And many more...This is a strong recommendation to Application Developers, Installation Developers and also for Application Packagers. 

Presenter: Uday Shivaswamy, Program Manager, Microsoft Corporation

Watch the on-demand Webcast

Thursday, October 12, 2006

So What is Windows Vista Shell? sits down with Director of Development for Windows Shell at Microsoft, Ales Holecek, for an interview about Windows Vista Shell. Ales spends most of the time answering a single, broad question: What is the Windows Vista Shell?

Channel9 references, "of course, you can't talk about Windows Vista shell without talking about UAC (User Account Control), Windows Explorer, Aero, Desktop Search, and, for developers, the improved Shell APIs".

Ales begins with general Windows Shell definition as an application that runs on top of the kernel and gets started once the user logs on. It controls everything...from user's desktop to windows management!

Sounds something of interest to you? Click-Watch-Geek!

Visit the Video Interview

Interview with Jeffrey Snover, "The PowerShell Architect"

Scott Hanselman from interviews Jeffrey Snover, the Architect of Windows PowerShell and gets the history and background of how PowerShell (previously Monad) emerged as such an enhanced management shell. Jeff discusses and educates more about PowerShell and it's 'unique details'.

From the PowerShell Blog, Jeff writes, "BTW - if you ever have a chance to see Scott demo PowerShell - RUN DON'T WALK to the session. He has a great way of explaining what we do". Jeff further adds,"In a couple of weeks, we'll post a link to a Channel9 session where I interview Scott. Tons of fun!".

Visit HanselMinutes for this Interview

Sunday, October 8, 2006

Running Multiple Versions of .NET Framework

If you are an application developer, you definitely understand that sometimes it's a 'pain' for your application if users want to install multiple versions of .NET Framework (may be required for some other applications) because you understand the higher version either didn't exist at the time of coding or 'standard procedures' were NOT followed for upgrade installations. Some enterprises face a huge challenge to deploy higher versions of .NET (as 2.0) if some applications do not run except the desired .NET version, similar to some Java Applications.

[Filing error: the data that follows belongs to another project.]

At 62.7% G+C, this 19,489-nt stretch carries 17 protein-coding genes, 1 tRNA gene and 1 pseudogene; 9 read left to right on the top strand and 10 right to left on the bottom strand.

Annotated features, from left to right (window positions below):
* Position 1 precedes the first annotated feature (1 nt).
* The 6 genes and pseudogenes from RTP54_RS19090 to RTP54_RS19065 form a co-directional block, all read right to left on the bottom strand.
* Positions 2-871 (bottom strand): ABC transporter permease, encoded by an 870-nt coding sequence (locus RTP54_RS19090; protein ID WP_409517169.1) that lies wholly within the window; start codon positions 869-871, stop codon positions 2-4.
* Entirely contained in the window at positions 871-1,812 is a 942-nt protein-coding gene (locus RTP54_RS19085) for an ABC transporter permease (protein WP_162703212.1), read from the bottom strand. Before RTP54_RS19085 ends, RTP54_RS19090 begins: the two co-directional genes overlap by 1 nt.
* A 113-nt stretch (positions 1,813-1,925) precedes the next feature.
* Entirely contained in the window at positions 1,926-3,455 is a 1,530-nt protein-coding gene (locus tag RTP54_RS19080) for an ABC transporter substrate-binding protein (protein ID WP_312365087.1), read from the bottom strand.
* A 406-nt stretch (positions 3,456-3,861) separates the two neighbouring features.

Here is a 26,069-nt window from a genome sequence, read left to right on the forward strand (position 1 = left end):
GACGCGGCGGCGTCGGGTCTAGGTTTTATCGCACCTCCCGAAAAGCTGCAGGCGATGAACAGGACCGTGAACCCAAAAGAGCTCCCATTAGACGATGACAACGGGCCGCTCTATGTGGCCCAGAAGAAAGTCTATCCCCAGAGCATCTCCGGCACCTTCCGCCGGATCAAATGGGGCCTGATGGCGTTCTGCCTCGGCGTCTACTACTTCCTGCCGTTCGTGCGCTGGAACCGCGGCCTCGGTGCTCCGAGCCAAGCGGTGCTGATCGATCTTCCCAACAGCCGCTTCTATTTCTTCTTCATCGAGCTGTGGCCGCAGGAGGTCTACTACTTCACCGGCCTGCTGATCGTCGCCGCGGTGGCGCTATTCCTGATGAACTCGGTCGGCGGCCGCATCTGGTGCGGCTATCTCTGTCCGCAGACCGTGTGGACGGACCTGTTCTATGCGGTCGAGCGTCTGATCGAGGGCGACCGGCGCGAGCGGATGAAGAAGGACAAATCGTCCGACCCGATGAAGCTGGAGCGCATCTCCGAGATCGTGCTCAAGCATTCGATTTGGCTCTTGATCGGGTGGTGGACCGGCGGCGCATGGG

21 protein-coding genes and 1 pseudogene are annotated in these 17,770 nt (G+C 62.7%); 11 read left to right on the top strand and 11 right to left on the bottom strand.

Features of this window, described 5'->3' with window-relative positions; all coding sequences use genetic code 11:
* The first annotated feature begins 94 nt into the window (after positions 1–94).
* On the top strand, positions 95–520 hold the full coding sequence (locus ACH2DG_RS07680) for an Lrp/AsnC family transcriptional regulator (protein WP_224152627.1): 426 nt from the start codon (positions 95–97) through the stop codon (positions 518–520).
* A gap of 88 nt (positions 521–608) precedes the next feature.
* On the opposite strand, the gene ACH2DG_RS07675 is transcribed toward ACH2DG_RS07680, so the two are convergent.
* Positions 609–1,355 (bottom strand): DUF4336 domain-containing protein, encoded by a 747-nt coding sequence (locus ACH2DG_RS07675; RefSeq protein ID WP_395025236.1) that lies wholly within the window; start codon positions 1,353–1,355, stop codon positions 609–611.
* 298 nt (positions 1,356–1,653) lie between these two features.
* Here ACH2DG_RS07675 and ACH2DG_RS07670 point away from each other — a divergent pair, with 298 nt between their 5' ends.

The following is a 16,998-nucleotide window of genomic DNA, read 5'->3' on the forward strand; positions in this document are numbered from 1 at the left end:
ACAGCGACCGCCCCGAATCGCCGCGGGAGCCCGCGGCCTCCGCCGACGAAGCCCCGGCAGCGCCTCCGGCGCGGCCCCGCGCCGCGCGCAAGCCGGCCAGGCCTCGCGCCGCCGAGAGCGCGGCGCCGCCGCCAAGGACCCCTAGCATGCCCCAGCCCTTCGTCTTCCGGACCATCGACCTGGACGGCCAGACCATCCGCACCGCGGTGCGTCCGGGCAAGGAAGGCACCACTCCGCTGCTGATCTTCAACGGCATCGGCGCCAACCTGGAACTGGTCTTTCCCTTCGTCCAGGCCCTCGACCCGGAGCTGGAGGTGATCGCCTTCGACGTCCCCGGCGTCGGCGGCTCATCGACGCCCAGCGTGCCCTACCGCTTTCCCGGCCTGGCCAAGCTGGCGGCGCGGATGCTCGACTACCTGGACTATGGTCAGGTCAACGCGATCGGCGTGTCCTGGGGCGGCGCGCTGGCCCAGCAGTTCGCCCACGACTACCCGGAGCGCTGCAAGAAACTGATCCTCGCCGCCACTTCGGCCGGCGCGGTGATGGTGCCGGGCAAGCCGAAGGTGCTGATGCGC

"Luckily, the .NET architecture no longer restricts you to such limitations. You can install multiple versions of components on a single server and benefit from their peaceful coexistence by running them simultaneously. Microsoft refers to this as side-by-side versioning", writes Zubair Alexander. He further specifies, "It can be done on a Windows 2003 server, as long as you remember which version is which".

Read the full article

Adding Custom Pre-requisite for ClickOnce Applications

With "ClickOnce", running a Windows Forms application is as simple as clicking a link in a web page. Deploying or updating an application is simply a matter of updating files on a server; no need to individually touch every client. ClickOnce has the requirement pre-requisite of .NET Framework 2.0 or above which is listed on the default pre-requisite items including other runtime packages, windows installer engines and so forth. Through deployment, this becomes easier as we can create a single package with required pre-requisite along the application. However, we can only add those prerequisite through ClickOnce which are by default in prerequisite list while publishing.

To add your own (custom) prerequisite you need to have a boot strapper package. Amol Malpani at codeproject has some simple steps to create your own boot strapper package which will then be automatically included into the prerequisite list. Author guides for how to create custom pre-requisites by using "Bootstrapper Manifest Generator". If you were struggling how to create such a package, this article is worth a start: Add your own custom pre-requisite to ClickOnce Applications

Amol also has other related articles recently published discussing about Publishing an Applicaiton using ClickOnce, without VS 2005 using Mage UI utility and Restore Application to Previous State using ClickOnce

Open Source in the Enterprise